In a stuffy room full of sewing machines, about two dozen people spent a recent Saturday afternoon stuffing sleeves of fabric with polymer beads and sewing them shut.
The project was an initiative of the Syracuse Marine Parents, and the sleeves would ultimately end up as what the group calls Neck Kool-Eze, neck coolers that would ultimately be sent as part of care packages to troops in Iraq and Afghanistan. Strips of fabric are sewn together, filled with polymer beads and sewn up, then shipped overseas. The coolers are soaked in water and the beads retain the water, keeping them wet for hours at a time. The idea is that the wet strips will help keep soldiers in desert climates like Afghanistan and Iraq cool on long, hot treks. They can be tied around the neck or placed under the helmet. Syracuse Marine Parents founder Sharlene Nemitz said the group has been making the coolers for at least five years.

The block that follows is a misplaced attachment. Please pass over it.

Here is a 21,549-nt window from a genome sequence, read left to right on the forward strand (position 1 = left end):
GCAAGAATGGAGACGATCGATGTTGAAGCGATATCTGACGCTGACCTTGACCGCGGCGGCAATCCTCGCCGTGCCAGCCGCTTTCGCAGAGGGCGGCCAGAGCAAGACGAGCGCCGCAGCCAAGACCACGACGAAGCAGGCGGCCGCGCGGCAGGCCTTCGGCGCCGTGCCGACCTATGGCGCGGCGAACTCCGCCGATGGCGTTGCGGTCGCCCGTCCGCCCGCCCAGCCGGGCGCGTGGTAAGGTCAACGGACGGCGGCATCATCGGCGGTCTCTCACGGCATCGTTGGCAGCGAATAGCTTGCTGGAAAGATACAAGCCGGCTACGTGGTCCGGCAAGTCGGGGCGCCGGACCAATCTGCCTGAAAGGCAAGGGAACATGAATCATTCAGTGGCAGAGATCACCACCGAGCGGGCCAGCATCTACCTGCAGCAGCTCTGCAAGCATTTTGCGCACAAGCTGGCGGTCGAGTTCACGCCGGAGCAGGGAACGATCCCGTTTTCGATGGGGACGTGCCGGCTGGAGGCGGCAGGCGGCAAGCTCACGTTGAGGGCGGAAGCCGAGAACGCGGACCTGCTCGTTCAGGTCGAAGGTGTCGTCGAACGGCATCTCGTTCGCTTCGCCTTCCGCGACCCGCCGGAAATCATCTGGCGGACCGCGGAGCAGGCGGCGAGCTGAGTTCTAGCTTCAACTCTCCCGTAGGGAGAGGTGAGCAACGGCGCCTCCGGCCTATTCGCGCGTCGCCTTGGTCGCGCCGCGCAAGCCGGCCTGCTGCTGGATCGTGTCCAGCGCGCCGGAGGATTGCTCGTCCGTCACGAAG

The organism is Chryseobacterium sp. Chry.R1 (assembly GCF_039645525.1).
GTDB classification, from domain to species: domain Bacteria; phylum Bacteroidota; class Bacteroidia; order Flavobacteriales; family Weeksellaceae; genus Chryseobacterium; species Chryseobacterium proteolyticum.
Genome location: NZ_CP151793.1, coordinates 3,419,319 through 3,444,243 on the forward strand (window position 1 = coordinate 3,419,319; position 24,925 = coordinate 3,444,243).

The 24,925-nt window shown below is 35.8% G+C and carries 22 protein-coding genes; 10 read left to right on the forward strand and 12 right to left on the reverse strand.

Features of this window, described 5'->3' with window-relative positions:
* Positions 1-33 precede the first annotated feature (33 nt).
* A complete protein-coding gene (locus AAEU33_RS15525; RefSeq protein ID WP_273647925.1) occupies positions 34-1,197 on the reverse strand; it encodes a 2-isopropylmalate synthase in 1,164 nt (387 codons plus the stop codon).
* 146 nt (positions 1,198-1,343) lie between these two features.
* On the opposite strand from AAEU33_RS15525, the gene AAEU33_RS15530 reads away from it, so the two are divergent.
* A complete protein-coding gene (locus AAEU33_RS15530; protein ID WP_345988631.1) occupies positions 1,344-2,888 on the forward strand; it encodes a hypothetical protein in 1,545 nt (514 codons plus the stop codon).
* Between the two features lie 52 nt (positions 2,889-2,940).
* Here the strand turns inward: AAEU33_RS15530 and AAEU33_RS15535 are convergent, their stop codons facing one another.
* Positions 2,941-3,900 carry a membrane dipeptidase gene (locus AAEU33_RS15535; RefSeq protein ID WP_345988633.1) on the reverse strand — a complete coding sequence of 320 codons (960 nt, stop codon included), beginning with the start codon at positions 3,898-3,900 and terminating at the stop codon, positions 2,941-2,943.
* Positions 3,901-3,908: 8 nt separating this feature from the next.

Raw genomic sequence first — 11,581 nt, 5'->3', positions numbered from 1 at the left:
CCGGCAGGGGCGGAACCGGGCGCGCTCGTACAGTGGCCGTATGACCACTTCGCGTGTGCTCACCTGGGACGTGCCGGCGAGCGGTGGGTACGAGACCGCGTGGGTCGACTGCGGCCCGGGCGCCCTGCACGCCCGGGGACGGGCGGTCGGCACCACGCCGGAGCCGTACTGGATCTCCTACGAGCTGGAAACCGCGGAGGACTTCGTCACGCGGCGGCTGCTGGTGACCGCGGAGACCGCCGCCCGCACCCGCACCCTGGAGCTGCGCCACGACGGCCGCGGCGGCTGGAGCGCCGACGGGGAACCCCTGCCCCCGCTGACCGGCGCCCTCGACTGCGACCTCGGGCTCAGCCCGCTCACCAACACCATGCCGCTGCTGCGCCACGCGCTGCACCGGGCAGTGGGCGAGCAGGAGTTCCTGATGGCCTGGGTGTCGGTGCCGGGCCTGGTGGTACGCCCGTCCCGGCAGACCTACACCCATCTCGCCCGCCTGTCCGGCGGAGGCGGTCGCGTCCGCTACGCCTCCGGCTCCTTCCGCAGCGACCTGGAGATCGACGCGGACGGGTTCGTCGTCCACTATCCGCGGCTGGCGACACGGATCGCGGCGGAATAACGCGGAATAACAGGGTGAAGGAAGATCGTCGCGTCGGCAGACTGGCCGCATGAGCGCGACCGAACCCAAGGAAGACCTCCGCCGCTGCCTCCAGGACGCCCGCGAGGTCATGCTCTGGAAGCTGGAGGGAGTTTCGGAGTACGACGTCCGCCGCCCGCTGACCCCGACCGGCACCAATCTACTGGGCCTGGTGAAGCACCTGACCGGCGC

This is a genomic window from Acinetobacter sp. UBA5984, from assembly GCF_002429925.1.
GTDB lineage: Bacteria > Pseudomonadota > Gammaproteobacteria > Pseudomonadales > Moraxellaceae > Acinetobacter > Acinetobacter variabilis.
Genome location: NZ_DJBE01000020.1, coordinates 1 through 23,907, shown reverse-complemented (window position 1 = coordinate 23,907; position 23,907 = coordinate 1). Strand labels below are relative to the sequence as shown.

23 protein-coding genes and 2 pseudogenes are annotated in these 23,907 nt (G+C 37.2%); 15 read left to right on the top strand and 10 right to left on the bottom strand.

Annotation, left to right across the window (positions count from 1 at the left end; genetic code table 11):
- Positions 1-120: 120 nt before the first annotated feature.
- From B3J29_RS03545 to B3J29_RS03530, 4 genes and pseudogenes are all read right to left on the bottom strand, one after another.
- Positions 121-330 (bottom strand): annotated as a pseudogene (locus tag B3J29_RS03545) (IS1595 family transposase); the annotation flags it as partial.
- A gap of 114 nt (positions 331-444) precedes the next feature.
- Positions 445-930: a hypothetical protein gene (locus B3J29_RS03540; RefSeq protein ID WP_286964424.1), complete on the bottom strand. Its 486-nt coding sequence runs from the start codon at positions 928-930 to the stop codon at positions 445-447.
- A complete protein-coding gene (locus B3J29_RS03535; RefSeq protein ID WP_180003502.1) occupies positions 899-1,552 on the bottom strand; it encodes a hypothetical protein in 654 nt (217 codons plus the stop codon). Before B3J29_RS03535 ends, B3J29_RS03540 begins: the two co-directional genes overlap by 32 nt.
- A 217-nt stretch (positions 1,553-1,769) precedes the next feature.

“It’s handmade,” Nemitz said. “It’s kind of a little homey touch. It’s just a cool thing to do.”
The “work bee” on Saturday, March 31, went from 9 a.m. to 5 p.m. In a good eight-hour span, Nemitz said a group could make as many as 600 to 700 coolers.
“We’ll send them to anyone we’ve got names for,” she said. “We’ll put them in bundles of 10 and put them in a care package that we send out. We’re going to be doing care packages April 21, so we’ll be collecting goods to put in the care packages. We’ll usually just do these in the spring time so it gets there before it gets too hot. Then we’ll do another care package around Christmas time, and we’ll do a stocking to send.”